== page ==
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CAN A COURT RAISE AN ISSUE SUO MOTO?

Dictum

Succinctly put, can a judge raise an issue suo motu, and determine same without calling on the parties to address him? AGU, JSC (as he then was) in OJE v. BABALOLA (1991) 4 NWLR (Pt.185) 267 at 280, paragraph E-G held that: “there are occasions where a court may feel that a point which has not been raised by one of the parties is necessary for consideration in order to reach a correct decision in a case. In the few cases where this situation does arise it is always necessary for the judge to bring it to the notice of the parties, or their counsel as the case maybe, so that they may address him on the point before he could base his decision on it. It is not competent for the judge to raise the point and decide it without hearing the parties. If he does so he will be in breach of the party’s right to fair hearing,… in this country this is a constitutional right and this court has always insisted that on no account should a court raise a point suo motu and no matter how clear it may appear to be, proceed to resolve it one way or the other without hearing the parties. See LAWRENCE OKAFOR v. OBIEKWE (1989) 1 NWLR (Pt.99) 556 AT 581. So the learned trial judge was in error to have raised the point, resolved it and proceeds to strike out the reply without hearing any of the parties.”

— S. Denton West, JCA. Ayorinde v Ayorinde (2010) – CA/IL/45/2008

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PARTIES MUST ADDRESS ON ISSUE RAISED SUO MOTO

It is wrong for an appellate court to raise an issue suo motu and determine the issue without giving the parties or their counsel the opportunity to argue the point.

– Adio, JSC. UBN v. Ozigi (1994)

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SUO MOTO; COURT SHOULD NOT SHUT OUT PARTIES

While the Court as master of the law and its Rules are bound to consider all issues based on facts and relevant law in reaching justice in a matter before it, it must not shut out the parties who initiated the process in the first place and owner of the cause or matter in making the decision which effect would impact on the parties.

– M. Peter-Odili JSC. Adegbanke v. Ojelabi (2021)

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TRIAL COURT CAN SUO MOTO JOIN PARTY IN THE SUIT

But when the suit has been filed the trial judge becomes dominus litis and then assumes, under Order IV Rule 5(1) of the High Court Rules, Cap 61 of the Laws of Eastern Nigeria 1963 still operative in the Rivers State, the duty and responsibility to ensure that the proceedings accord with the justice of the case by joining either as plaintiff or defendants all the persons who may be entitled to, or who claim some share or interest in the subject-matter of the suit, or who may be likely to be affected by the results if these had not already been made parties. This joinder by the Court suo motu can be done at any state of the proceedings.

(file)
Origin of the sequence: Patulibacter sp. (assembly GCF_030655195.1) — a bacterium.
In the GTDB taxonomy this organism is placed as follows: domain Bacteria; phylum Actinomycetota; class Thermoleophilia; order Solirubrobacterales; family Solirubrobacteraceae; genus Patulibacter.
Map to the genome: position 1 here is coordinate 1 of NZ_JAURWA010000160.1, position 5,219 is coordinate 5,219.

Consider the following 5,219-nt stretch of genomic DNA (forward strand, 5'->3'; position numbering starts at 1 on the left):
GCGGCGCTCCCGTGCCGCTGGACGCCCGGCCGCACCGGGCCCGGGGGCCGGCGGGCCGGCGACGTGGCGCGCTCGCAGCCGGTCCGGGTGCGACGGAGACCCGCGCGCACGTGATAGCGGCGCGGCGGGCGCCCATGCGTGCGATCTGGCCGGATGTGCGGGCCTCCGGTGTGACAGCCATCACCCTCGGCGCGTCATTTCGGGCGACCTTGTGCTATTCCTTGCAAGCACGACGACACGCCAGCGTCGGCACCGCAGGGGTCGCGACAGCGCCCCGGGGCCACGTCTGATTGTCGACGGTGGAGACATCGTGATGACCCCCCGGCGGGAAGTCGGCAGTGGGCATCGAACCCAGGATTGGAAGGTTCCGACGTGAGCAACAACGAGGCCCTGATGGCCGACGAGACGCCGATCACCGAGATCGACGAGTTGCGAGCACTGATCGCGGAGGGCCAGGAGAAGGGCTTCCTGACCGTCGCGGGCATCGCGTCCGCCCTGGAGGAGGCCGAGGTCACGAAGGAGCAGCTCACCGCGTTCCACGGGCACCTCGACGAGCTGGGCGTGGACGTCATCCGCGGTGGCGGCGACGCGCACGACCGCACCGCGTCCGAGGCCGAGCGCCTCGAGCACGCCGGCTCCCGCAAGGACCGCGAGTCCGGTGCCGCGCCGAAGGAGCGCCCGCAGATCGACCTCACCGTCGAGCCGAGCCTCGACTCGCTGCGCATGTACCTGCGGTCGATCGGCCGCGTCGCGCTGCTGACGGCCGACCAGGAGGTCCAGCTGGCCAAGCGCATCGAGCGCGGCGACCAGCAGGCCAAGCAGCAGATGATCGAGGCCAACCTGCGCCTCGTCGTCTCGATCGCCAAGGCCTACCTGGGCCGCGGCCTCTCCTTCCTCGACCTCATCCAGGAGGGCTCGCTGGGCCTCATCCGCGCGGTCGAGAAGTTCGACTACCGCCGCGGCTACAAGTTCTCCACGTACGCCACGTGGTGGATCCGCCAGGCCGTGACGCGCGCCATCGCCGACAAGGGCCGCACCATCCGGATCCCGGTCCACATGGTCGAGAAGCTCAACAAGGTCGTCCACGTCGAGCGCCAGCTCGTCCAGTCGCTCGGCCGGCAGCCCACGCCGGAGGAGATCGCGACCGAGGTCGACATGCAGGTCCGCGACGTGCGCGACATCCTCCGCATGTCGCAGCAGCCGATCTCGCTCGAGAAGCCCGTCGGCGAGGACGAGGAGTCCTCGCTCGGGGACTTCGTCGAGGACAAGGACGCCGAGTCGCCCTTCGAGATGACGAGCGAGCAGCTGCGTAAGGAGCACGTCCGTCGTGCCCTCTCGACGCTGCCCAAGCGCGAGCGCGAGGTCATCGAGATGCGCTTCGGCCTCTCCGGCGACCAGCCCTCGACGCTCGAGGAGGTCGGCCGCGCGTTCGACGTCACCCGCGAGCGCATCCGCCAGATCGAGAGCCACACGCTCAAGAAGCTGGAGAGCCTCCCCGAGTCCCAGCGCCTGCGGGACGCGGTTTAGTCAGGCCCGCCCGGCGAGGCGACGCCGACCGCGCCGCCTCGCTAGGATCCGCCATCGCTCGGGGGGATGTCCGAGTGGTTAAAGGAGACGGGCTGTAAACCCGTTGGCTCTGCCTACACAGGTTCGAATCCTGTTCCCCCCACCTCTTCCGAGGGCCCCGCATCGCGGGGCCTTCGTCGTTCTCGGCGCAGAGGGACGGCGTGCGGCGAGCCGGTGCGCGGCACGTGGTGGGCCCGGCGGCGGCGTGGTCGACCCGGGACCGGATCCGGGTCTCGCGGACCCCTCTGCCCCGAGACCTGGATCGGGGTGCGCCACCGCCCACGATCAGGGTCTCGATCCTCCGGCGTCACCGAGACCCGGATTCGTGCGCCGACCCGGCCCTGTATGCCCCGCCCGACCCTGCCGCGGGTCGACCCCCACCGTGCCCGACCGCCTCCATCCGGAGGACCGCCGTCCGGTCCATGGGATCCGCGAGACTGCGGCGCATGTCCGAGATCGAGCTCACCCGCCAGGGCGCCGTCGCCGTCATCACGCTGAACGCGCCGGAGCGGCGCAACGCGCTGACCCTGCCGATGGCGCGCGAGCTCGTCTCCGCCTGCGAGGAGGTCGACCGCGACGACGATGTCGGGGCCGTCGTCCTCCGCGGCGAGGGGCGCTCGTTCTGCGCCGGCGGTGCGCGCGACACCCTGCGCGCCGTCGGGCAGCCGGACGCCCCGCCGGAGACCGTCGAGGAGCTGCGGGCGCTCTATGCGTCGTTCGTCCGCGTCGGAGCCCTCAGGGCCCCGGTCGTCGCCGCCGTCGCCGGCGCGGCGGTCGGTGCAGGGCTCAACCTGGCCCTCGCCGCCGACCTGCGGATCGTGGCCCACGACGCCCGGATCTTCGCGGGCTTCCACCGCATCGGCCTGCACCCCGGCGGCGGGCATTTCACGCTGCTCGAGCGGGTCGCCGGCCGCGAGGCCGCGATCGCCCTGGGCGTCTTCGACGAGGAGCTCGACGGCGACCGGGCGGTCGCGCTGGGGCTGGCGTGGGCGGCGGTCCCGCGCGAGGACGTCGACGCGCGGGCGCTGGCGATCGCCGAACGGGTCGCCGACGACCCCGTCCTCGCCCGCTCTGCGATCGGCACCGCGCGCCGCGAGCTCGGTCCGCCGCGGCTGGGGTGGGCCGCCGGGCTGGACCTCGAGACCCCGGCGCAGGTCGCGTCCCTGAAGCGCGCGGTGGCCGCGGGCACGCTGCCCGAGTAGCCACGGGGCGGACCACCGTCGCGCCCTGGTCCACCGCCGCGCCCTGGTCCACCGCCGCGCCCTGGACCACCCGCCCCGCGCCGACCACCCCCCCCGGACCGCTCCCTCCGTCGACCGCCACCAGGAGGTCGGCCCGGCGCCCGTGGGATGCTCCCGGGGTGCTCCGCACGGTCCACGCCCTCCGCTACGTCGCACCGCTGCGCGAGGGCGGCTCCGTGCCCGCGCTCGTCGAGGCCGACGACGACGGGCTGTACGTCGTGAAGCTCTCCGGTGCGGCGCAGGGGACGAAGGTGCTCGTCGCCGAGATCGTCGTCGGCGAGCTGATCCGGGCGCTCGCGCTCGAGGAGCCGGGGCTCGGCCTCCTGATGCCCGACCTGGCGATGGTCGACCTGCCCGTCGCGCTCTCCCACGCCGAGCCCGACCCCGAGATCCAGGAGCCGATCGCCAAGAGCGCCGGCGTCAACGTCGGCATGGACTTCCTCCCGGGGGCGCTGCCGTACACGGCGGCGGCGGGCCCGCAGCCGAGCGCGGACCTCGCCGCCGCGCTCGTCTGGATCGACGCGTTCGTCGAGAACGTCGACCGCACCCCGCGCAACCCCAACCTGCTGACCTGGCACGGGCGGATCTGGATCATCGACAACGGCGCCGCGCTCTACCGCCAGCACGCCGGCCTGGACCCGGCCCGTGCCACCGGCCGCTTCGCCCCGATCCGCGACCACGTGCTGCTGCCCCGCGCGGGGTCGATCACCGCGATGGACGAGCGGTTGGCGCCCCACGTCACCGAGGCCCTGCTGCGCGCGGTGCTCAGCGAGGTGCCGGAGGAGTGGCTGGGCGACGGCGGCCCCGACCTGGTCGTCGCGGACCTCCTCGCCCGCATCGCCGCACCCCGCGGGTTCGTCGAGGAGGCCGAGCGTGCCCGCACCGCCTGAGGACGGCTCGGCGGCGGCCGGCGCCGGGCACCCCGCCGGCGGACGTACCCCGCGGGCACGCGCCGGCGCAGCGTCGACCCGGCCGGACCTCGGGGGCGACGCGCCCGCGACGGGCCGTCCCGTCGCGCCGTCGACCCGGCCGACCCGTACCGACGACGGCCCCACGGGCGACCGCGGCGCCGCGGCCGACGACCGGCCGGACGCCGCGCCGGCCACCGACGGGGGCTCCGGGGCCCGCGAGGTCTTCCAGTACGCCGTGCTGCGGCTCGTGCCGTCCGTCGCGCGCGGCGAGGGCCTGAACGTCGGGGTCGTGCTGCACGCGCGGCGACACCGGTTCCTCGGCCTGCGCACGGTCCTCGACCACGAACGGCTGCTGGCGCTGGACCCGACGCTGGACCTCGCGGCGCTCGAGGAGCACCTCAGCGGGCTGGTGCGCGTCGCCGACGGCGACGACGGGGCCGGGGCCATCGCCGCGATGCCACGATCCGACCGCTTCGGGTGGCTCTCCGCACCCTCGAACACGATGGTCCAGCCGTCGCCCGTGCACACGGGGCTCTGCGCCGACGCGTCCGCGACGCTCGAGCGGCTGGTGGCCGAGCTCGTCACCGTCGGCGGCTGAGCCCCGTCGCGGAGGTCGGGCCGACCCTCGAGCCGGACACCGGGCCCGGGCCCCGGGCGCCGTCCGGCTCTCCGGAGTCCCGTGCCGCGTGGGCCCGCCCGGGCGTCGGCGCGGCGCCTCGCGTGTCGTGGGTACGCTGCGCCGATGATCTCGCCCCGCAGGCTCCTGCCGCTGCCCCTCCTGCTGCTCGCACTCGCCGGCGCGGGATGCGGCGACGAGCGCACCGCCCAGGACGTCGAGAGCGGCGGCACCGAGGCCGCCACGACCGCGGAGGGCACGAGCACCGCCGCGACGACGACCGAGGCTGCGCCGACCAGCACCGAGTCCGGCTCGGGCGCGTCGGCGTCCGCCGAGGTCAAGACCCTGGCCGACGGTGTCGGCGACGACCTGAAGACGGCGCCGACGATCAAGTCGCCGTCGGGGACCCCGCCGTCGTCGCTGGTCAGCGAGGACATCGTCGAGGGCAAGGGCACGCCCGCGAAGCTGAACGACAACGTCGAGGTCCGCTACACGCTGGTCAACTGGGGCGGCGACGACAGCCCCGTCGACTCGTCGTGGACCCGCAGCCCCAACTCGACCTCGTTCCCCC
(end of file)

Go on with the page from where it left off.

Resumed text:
– Oputa, JSC. Green v. Green (1987)

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COURT CAN APPLY RELEVANT LAW SUO MOTO

In the case of Galadima v. Tambai the court while upholding the power of the court to take notice of and apply all relevant laws or enactments including subsidiary legislation, it added that the court can even do so without calling on both counsel to address it before doing so.

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EXCEPTIONS TO AN ISSUE RAISED SUO MOTO

In Gbagbarigha vs Toruemi (2013) 6 NWLR (Pt.1350) 289 at 310, paragraphs C-G as follows: “When a Judge raises an issue on his own motion, or raises an issue not in contemplation of the parties; or an issue not before the Court, the Court is said to have raised the issue suo motu. The well laid down position of the law is that when an issue is raised suo motu the parties should be heard before a decision is reached on the issue… but there is an exception to this procedure. There would be no need to call on counsel to address the Court on an issue raised suo motu by the judge:
1. When the issue relates to the Court’s own jurisdiction;
2. When both parties are not aware or ignored a statute which may have bearing on the case; or
3. When on the face of the record serious questions of the fairness of the proceedings is evident.”

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A TRIAL JUDGE MAY EXPUNGE DOCUMENT SUO MOTO

The law is elementary that a trial Judge has the right to expunge from the record a document which he wrongly or wrongfully admitted. He can do so suo motu at the point of writing judgment. He needs no prompting from any of the parties, although a party is free to call his attention to the document at the stage of address. Where a trial Judge is wrong in expunging a document, the appellate process will correct it and so an argument that the Judge ought to have expunged the document suo motu at the stage of writing judgment, will not avail the party wronged. After all, it is better for a Judge to expunge suo motu a document which is clearly inadmissible under the Evidence Act than allow it to be on the record to give headache to the appellate court. As the appellate court has the competence to expunge it from the record, why not the trial Judge?

– Niki Tobi, JSC. Brossette v. Ilemobola (2007)

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